Spacehoppers v Snapchat: We know which we’d prefer! Building dens, swinging on ropes, scraping knees… Long before ‘health and safety’ was invented, the nation’s children roamed wild and free (just as long as they were back for tea). Here, four writers remember the joys – and often hilarious mishaps – of playing out.
Jenny Eclair’s bombsite bliss
I was four when my army major father was posted to Berlin, and for the next four years we lived in military quarters backing on to a bombsite. This was back in the mid-60s and my elder sister and I played happily in the rubble. I remember we found a box of Christmas tree decorations in a crater, which must have once been a house. Each glass bauble was perfectly intact. We left them where they were. I thought if we stole them we’d have bad luck for ever.
We built a den very near our back garden wall, but some ‘big boys’ came along and smashed it up. I still remember the shock, and vandalism bewilders me to this day.
We moved back to the UK when I was eight, and lived in Lytham St Annes by the sea. I was given a lot of freedom to cycle anywhere I fancied with my mates, but when I was ten, three of us went off to play in the sand dunes and got flashed at by a cliché of a ‘dirty old man in a mac’.
When we cycled back to my house in hysterics and told my mum, she was absolutely furious. I think she wanted to go up there and find the bloke herself. Later on, I overheard her saying to my dad, ‘If Jenny fails her 11 plus, I shall know why.’ She was convinced that I must have been utterly traumatised by the event.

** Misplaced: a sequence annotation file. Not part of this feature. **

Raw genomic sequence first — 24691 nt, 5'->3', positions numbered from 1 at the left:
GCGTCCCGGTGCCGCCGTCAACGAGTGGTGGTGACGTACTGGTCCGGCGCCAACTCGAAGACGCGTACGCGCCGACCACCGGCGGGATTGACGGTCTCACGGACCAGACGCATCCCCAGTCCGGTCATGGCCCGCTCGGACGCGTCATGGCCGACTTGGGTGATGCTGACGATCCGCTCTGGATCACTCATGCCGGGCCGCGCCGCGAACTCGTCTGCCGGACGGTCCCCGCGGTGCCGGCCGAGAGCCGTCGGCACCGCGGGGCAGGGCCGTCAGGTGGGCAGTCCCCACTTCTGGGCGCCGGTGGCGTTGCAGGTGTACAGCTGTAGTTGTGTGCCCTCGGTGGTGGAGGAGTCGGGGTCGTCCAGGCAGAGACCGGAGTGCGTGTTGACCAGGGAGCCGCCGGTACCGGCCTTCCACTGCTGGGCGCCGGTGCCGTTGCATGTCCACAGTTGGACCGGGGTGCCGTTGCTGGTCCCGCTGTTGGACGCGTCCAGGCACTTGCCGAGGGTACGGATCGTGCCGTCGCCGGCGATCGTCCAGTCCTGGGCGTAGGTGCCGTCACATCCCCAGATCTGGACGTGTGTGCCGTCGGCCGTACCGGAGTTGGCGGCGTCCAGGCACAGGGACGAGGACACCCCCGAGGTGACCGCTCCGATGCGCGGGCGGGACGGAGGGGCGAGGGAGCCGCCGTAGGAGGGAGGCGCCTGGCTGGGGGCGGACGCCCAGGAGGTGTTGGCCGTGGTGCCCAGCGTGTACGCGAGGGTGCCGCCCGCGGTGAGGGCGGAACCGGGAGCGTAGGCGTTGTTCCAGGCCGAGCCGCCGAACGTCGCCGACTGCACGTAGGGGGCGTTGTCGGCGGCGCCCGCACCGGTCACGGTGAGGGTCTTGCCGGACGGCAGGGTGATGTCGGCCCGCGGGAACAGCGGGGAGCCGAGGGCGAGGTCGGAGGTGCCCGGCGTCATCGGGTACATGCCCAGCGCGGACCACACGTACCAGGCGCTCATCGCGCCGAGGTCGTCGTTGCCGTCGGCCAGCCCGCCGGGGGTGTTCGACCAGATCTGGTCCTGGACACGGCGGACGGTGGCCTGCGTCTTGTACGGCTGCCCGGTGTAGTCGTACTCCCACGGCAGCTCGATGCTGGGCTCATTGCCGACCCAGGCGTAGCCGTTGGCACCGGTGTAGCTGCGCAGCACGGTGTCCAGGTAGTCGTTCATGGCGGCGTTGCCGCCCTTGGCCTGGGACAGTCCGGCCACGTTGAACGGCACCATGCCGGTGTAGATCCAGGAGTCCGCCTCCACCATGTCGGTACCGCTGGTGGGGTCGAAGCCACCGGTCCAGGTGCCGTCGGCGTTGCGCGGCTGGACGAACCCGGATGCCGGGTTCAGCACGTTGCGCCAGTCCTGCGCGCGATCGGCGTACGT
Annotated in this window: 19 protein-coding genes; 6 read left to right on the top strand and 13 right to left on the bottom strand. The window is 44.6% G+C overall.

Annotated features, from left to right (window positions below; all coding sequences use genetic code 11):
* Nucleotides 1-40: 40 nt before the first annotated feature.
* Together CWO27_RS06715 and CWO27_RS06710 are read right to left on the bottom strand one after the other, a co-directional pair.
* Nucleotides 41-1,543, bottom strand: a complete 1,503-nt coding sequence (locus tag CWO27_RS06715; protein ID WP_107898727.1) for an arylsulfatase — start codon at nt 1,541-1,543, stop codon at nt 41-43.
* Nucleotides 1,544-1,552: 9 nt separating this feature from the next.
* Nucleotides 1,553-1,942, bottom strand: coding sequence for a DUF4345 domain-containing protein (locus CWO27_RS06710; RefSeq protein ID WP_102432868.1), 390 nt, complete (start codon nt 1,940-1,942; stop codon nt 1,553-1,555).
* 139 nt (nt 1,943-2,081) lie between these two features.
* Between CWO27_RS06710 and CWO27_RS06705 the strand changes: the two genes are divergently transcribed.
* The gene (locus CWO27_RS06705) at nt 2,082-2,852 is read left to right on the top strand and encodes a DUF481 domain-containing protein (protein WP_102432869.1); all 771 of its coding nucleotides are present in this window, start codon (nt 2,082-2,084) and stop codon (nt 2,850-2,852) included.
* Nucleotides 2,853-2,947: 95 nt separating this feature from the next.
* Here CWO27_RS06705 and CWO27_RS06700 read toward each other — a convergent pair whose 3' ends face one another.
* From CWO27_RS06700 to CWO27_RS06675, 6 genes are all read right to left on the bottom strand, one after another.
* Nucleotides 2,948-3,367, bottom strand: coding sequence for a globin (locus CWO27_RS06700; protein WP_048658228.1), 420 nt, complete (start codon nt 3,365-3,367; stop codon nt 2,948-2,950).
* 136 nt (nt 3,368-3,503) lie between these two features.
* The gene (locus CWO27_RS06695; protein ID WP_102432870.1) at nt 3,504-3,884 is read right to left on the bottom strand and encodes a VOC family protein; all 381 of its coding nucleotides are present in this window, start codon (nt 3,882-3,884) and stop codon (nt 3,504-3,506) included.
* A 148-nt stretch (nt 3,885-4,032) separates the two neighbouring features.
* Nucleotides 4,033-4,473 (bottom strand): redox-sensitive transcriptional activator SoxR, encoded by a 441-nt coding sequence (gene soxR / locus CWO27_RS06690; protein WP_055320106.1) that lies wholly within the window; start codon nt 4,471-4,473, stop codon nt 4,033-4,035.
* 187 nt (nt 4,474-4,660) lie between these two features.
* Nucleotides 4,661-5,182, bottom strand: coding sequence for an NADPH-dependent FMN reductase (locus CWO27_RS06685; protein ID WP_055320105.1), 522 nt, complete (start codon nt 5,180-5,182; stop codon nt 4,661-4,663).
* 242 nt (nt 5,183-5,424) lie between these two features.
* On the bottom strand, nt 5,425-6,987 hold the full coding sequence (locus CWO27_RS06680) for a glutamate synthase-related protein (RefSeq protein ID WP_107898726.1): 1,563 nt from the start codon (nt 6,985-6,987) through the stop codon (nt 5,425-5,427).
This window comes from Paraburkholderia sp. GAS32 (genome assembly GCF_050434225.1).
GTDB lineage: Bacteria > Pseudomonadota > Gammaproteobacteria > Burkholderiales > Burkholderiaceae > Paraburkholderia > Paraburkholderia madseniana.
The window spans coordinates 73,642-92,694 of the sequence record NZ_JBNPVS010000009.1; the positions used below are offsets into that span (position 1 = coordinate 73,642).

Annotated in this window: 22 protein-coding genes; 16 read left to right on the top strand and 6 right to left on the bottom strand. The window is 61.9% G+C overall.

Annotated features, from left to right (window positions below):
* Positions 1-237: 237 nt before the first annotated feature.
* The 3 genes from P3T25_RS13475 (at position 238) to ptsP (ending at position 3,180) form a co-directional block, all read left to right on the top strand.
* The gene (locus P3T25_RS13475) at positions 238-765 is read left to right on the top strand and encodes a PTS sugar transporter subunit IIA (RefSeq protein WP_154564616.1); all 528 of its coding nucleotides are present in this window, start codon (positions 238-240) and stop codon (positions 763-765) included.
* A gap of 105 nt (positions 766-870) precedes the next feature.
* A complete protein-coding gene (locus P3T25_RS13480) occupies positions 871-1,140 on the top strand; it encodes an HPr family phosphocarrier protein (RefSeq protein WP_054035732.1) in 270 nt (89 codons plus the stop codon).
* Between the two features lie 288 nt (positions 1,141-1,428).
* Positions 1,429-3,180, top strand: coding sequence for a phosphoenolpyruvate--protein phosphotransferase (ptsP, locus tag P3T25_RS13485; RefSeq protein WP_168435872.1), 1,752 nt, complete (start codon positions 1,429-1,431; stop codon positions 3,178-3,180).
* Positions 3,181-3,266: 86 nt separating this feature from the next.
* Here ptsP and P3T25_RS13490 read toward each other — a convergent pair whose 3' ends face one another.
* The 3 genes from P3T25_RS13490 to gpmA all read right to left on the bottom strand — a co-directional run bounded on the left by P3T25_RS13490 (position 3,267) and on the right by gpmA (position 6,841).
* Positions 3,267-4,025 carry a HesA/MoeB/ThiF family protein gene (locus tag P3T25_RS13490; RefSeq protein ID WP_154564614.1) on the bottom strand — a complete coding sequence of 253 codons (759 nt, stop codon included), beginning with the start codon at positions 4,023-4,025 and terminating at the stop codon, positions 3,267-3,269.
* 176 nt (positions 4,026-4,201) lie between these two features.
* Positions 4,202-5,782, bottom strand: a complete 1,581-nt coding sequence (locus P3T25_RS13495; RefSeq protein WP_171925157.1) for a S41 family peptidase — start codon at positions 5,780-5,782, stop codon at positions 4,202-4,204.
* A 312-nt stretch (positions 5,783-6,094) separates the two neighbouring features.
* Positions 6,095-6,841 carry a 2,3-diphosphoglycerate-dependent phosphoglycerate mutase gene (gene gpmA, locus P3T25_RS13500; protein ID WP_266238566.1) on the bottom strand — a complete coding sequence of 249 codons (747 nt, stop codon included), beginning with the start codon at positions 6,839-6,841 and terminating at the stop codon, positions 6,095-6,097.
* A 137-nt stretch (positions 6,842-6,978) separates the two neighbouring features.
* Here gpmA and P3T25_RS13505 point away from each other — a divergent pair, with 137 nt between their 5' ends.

Fortunately, I wasn’t and I passed my exam. But for a while I wasn’t allowed to play in the sand dunes and was consigned to ball games in the garden. I was rubbish at them and remember biting a rubber ball in fury and swallowing a big chunk of it.
Stuart Heritage’s tight spot
My childhood home in Ashford, Kent, is next to a cricket pitch. Specifically, it backs on to the corner of the cricket pitch that once contained a huge grass roller. A massive metal thing, eight feet in diameter, that was strapped to the back of a tractor and dragged around before a match.
Now, I was born in 1980, back when traditional playgrounds consisted of sharp edges and concrete. So in comparison this roller was a wonderland. It was our Chessington World of Adventures.
When I was three, I took a pair of visiting cousins to explore the roller. We passed a couple of hours entertaining ourselves with the classics (crawling through the roller, hitting the roller with sticks) until I grew bored. ‘Watch this,’ I told my cousins as I clambered to the top of the summit. ‘I’m going to jump off.’
That was my intention. In reality what happened was that I shuffled forward, slipped, fell and somehow became wedged between the drum and the crossbar. I was stuck. Really stuck. My cousins tried to pull me free, but they were unable to. The adults were called and they couldn’t free me either. Forces were applied from various angles. Lubricants were experimented with. In the end, as the sun was going down, the adults bit the bullet and called the fire brigade, who were eventually forced to cut me out of the roller with a circular saw.
My parents never moved out of the house, and the roller just sat there with a huge chunk cut out of it. One day, two and a half decades later, my mum was walking the dogs across the cricket pitch when an old man approached her. ‘Look at that mess,’ he said, pointing at the roller. ‘Some idiot boy got stuck in there once. What a moron.’ My mum didn’t have the heart to tell him.
Jeremy Vine’s Robin Hood phase